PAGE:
A Complete List of All the Grand Matches of Cricket that has been played in the year 1792. London: Cane and Glindon, [1792]. 8vo (215 x 135mm). 28p. Title woodcut. (Short outer margin to third leaf causing partial loss of players' names, more on verso than recto, title with short tear and light crease along inner margin.) Early 20th-century green boards, preserving original plain blue wrappers, uncut (corner bumped, wrappers torn).

Provenance: F.S. Ashley-Cooper (1877-1932, bookplate; two inserted letters to him from E.G. Hammond, dated Stratford/Avon, 15 January and 18 March, 1922, and another letter from J. Britcher, Tonbridge, 11 November, 1928). The two letters from Hammond suggest that Ashley-Cooper tried but failed to acquire the family's collection of Britchers. The first letter, 2¼p., mentions the death of his father, Ernest Hammond, to whom A.L. Ford had recently paid a visit (Ford 'would doubtless remember what volumes my father had in his library of cricket books'). He apologises for having 'had no opportunity of going properly into the things left by my father, although I remember seeing what is probably the volume you refer to'. Hammond's second letter gives particulars of the Brighton v Middlesex match, 20-23 September 1792, in which his great grandfather, John Hammond, played: 'Britcher ... gives the scores in his book and I am pleased to be able to give you the particulars overleaf'. But he adds the unwelcome news that he is 'not at present thinking of disposing of any of the items'. J. Britcher has no knowledge of an ancestor called Samuel: 'I do not remember having heard of a Samuel Britcher in our family at all, but I will try and find out from some of the older members .... If you care to let me know exactly what it is you are hoping to find'.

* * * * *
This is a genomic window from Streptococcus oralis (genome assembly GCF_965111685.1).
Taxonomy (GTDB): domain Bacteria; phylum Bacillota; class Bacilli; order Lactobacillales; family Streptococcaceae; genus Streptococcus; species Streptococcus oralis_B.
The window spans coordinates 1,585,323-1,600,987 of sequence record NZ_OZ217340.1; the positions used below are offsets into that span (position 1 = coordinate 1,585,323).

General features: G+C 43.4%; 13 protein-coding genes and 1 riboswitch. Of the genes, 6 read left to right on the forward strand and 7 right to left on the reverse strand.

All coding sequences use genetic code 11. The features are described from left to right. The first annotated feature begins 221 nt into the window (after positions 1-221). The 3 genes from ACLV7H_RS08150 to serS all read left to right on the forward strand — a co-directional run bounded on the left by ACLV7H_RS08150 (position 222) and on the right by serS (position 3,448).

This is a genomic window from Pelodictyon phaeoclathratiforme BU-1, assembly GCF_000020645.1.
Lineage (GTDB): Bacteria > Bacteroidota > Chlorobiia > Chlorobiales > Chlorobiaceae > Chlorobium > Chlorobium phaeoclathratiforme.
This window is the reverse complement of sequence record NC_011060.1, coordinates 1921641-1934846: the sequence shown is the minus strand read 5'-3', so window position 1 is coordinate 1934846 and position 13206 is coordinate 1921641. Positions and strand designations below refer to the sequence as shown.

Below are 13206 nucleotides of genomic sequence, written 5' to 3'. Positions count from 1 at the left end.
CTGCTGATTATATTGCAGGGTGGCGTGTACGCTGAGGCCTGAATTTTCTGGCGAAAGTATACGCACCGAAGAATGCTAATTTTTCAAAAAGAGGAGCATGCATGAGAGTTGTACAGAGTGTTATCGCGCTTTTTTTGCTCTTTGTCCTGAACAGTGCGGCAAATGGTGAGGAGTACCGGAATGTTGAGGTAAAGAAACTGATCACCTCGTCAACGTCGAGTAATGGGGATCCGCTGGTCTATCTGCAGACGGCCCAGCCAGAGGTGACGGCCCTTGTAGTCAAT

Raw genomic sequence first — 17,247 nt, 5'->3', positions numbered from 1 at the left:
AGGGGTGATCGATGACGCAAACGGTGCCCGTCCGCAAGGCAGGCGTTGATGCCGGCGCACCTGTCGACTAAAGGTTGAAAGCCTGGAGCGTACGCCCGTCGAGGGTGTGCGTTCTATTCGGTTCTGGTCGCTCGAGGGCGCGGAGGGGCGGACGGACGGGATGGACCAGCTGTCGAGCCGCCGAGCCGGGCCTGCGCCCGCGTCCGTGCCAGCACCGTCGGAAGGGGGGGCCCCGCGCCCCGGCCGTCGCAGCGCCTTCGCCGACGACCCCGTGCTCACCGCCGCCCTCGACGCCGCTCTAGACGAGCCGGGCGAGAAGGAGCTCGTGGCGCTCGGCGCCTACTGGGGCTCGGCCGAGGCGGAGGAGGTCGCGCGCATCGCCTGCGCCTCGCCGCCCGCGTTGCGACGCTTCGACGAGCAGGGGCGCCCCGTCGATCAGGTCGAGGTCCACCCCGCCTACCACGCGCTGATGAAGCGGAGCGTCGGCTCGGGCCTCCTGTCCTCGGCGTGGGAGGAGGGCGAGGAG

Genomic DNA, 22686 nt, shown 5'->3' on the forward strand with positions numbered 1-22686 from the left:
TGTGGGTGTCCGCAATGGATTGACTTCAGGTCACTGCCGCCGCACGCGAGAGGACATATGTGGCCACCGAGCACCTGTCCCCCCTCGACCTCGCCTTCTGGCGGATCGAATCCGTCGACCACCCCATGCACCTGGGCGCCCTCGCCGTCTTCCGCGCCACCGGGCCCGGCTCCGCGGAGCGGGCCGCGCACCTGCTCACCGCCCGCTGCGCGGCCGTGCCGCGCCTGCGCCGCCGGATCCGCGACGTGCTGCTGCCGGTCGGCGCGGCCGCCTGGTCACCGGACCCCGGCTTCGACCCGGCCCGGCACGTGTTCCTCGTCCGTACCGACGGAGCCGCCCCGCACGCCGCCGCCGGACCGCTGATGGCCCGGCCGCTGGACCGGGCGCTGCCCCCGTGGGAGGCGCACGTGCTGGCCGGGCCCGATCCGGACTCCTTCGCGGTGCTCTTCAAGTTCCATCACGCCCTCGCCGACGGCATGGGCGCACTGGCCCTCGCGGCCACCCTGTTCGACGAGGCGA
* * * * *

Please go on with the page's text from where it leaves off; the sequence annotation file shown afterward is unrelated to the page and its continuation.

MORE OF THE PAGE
THIRD YEAR OF ISSUE. ONE OF ONLY THREE COPIES RECORDED in David Rayvern Allen's census (Britcher's Scores, 2003, p. 135). Lord's retains the Hammond copy, and Leicestershire Record Office hold the other. Many of the matches feature the 'Mary-le-Bone' side. Britcher was official scorer to the Club, and since he even titles himself 'scorer' on the title-page, it can be assumed that he recorded many if not all of these matches himself. His decision to print the scores, beginning with the 1790 season, was fortunate for posterity. As MCC's early records were destroyed by fire in 1825, the survival of the printed scorebooks, however few in number, has been crucial to cricket history. His chosen printers or publishers were themselves obscure. The only other contemporary works known with the imprint of Cane and Glindon are The Everlasting Misery of the Wicked (1793), a sermon, and a broadsheet summoning the parishioners of the Parish of St. Anne Westminster to a meeting (1793). However, the print is of ample size and generously spaced with 26 matches on the 28 pages; the title-page vignette is a charming decorative touch to an otherwise factually-oriented book. A REMARKABLE UNSOPHISTICATED COPY, UNCUT AND PRESERVING THE ORIGINAL WRAPPERS. Allen 9; Allen Samuel Britcher: The Hidden Scorer, p. 8; Allen, Britcher's Scores, pp. 35-41; Padwick 869.

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